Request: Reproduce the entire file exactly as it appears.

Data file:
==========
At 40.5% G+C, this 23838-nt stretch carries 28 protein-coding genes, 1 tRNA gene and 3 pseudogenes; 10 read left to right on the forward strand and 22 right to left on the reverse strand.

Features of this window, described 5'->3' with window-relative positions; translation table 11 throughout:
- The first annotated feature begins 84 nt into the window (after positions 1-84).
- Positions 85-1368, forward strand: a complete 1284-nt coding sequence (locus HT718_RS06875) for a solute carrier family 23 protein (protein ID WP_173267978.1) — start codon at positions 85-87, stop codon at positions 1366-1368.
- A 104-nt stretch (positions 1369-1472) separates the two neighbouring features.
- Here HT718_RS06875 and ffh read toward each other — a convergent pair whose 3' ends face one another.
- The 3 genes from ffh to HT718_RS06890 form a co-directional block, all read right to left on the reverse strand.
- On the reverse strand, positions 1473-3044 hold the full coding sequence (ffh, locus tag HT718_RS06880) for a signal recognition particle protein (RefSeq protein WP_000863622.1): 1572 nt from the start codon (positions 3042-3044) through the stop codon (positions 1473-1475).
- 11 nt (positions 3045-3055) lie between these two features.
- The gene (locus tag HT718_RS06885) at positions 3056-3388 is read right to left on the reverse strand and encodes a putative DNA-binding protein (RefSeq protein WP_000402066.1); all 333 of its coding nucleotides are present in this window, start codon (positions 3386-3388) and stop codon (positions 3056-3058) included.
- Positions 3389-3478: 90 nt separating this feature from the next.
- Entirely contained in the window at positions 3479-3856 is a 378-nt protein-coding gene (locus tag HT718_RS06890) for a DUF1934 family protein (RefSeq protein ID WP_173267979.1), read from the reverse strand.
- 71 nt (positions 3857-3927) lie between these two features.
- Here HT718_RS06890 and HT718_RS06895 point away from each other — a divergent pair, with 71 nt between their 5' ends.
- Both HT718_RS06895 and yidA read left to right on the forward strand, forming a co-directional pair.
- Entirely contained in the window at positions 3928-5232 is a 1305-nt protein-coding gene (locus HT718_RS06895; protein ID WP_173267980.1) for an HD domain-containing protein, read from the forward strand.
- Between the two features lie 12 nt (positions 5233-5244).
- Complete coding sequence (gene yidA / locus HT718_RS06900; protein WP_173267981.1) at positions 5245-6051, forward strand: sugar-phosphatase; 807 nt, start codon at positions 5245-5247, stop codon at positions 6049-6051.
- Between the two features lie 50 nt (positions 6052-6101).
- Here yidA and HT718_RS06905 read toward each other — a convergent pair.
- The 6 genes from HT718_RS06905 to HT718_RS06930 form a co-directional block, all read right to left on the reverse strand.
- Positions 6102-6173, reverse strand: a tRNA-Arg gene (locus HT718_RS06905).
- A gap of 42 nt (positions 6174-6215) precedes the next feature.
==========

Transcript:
At 40.5% G+C, this 23838-nt stretch carries 28 protein-coding genes, 1 tRNA gene and 3 pseudogenes; 10 read left to right on the forward strand and 22 right to left on the reverse strand.

Features of this window, described 5'->3' with window-relative positions; translation table 11 throughout:
- The first annotated feature begins 84 nt into the window (after positions 1-84).
- Positions 85-1368, forward strand: a complete 1284-nt coding sequence (locus HT718_RS06875) for a solute carrier family 23 protein (protein ID WP_173267978.1) — start codon at positions 85-87, stop codon at positions 1366-1368.
- A 104-nt stretch (positions 1369-1472) separates the two neighbouring features.
- Here HT718_RS06875 and ffh read toward each other — a convergent pair whose 3' ends face one another.
- The 3 genes from ffh to HT718_RS06890 form a co-directional block, all read right to left on the reverse strand.
- On the reverse strand, positions 1473-3044 hold the full coding sequence (ffh, locus tag HT718_RS06880) for a signal recognition particle protein (RefSeq protein WP_000863622.1): 1572 nt from the start codon (positions 3042-3044) through the stop codon (positions 1473-1475).
- 11 nt (positions 3045-3055) lie between these two features.
- The gene (locus tag HT718_RS06885) at positions 3056-3388 is read right to left on the reverse strand and encodes a putative DNA-binding protein (RefSeq protein WP_000402066.1); all 333 of its coding nucleotides are present in this window, start codon (positions 3386-3388) and stop codon (positions 3056-3058) included.
- Positions 3389-3478: 90 nt separating this feature from the next.
- Entirely contained in the window at positions 3479-3856 is a 378-nt protein-coding gene (locus tag HT718_RS06890) for a DUF1934 family protein (RefSeq protein ID WP_173267979.1), read from the reverse strand.
- 71 nt (positions 3857-3927) lie between these two features.
- Here HT718_RS06890 and HT718_RS06895 point away from each other — a divergent pair, with 71 nt between their 5' ends.
- Both HT718_RS06895 and yidA read left to right on the forward strand, forming a co-directional pair.
- Entirely contained in the window at positions 3928-5232 is a 1305-nt protein-coding gene (locus HT718_RS06895; protein ID WP_173267980.1) for an HD domain-containing protein, read from the forward strand.
- Between the two features lie 12 nt (positions 5233-5244).
- Complete coding sequence (gene yidA / locus HT718_RS06900; protein WP_173267981.1) at positions 5245-6051, forward strand: sugar-phosphatase; 807 nt, start codon at positions 5245-5247, stop codon at positions 6049-6051.
- Between the two features lie 50 nt (positions 6052-6101).
- Here yidA and HT718_RS06905 read toward each other — a convergent pair.
- The 6 genes from HT718_RS06905 to HT718_RS06930 form a co-directional block, all read right to left on the reverse strand.
- Positions 6102-6173, reverse strand: a tRNA-Arg gene (locus HT718_RS06905).
- A gap of 42 nt (positions 6174-6215) precedes the next feature.